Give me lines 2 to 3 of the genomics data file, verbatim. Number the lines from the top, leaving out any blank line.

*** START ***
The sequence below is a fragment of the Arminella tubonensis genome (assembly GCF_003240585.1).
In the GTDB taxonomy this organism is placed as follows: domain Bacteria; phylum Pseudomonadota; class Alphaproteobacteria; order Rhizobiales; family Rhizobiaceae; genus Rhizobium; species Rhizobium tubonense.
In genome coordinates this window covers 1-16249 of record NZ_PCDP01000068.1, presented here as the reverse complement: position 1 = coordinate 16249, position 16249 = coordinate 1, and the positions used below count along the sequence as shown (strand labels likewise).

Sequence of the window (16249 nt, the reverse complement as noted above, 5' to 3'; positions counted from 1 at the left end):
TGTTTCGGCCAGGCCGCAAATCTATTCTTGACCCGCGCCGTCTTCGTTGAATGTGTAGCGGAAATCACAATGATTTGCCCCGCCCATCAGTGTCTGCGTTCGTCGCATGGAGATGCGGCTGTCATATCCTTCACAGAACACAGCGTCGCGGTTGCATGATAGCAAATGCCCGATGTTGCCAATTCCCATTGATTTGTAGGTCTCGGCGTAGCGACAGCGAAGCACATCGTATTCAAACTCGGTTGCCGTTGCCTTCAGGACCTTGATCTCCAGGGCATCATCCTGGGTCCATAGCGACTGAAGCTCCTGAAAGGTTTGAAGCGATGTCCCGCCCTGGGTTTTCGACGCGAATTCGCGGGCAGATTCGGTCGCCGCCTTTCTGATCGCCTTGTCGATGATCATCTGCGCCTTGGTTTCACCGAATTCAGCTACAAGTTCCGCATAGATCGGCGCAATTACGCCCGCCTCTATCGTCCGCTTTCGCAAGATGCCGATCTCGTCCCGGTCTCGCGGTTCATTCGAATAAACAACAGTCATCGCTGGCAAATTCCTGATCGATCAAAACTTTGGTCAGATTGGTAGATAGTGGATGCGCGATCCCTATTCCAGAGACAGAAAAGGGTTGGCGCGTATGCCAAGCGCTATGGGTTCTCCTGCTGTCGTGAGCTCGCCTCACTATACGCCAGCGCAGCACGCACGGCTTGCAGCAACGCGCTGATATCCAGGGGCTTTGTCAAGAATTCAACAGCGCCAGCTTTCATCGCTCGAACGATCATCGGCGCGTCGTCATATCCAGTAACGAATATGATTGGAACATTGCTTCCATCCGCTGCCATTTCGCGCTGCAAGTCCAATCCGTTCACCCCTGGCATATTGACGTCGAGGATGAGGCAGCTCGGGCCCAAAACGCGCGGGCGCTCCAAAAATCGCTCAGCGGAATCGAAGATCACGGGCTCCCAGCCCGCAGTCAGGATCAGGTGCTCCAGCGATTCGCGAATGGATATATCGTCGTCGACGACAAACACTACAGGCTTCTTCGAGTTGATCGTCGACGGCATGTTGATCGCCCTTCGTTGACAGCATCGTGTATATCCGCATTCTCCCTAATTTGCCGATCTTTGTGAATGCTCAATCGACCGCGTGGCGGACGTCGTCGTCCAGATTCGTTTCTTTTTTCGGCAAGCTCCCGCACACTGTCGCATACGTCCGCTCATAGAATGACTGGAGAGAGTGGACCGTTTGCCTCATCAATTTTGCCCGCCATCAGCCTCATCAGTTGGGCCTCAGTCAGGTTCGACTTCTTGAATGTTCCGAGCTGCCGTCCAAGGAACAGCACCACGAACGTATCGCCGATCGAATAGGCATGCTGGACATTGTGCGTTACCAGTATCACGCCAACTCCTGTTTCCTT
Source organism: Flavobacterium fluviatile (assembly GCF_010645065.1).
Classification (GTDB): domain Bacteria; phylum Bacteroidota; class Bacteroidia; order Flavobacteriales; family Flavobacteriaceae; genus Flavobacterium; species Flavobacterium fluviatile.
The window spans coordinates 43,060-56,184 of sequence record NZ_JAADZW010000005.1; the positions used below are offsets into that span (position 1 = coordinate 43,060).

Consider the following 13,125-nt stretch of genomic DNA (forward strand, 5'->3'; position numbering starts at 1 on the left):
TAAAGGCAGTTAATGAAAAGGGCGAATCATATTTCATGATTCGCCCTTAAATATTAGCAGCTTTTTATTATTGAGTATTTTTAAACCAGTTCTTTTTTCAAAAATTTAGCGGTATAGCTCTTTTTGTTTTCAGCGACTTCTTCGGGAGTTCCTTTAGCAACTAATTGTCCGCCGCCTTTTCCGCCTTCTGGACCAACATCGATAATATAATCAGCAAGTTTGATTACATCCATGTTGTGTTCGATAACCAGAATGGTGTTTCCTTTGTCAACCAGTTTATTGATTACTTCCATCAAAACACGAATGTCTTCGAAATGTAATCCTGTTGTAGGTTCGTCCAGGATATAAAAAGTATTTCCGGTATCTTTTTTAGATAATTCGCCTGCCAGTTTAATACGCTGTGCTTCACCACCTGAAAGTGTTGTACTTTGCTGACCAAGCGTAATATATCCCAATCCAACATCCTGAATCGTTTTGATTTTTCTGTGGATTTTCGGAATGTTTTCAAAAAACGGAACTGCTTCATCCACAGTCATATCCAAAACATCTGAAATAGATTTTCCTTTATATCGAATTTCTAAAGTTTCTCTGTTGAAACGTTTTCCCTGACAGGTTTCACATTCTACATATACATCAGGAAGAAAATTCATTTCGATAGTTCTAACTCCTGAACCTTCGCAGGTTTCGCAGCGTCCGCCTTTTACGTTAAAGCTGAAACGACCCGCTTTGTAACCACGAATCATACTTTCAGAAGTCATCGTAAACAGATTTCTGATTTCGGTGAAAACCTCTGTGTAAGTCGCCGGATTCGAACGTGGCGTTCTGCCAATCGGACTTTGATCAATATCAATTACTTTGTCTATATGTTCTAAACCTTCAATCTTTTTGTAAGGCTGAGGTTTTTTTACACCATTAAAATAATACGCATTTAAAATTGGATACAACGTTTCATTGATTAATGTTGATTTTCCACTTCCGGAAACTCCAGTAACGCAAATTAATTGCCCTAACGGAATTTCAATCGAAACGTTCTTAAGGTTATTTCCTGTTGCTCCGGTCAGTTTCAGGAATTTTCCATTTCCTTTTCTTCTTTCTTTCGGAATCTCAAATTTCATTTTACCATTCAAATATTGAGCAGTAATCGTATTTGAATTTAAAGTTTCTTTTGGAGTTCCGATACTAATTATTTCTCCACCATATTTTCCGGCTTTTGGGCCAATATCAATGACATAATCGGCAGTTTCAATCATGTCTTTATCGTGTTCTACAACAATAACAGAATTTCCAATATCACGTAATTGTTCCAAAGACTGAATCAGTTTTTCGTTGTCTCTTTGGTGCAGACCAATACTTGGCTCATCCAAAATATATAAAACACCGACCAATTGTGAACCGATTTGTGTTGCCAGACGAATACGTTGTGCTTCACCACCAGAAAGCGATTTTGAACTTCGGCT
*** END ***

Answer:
In the GTDB taxonomy this organism is placed as follows: domain Bacteria; phylum Pseudomonadota; class Alphaproteobacteria; order Rhizobiales; family Rhizobiaceae; genus Rhizobium; species Rhizobium tubonense.
In genome coordinates this window covers 1-16249 of record NZ_PCDP01000068.1, presented here as the reverse complement: position 1 = coordinate 16249, position 16249 = coordinate 1, and the positions used below count along the sequence as shown (strand labels likewise).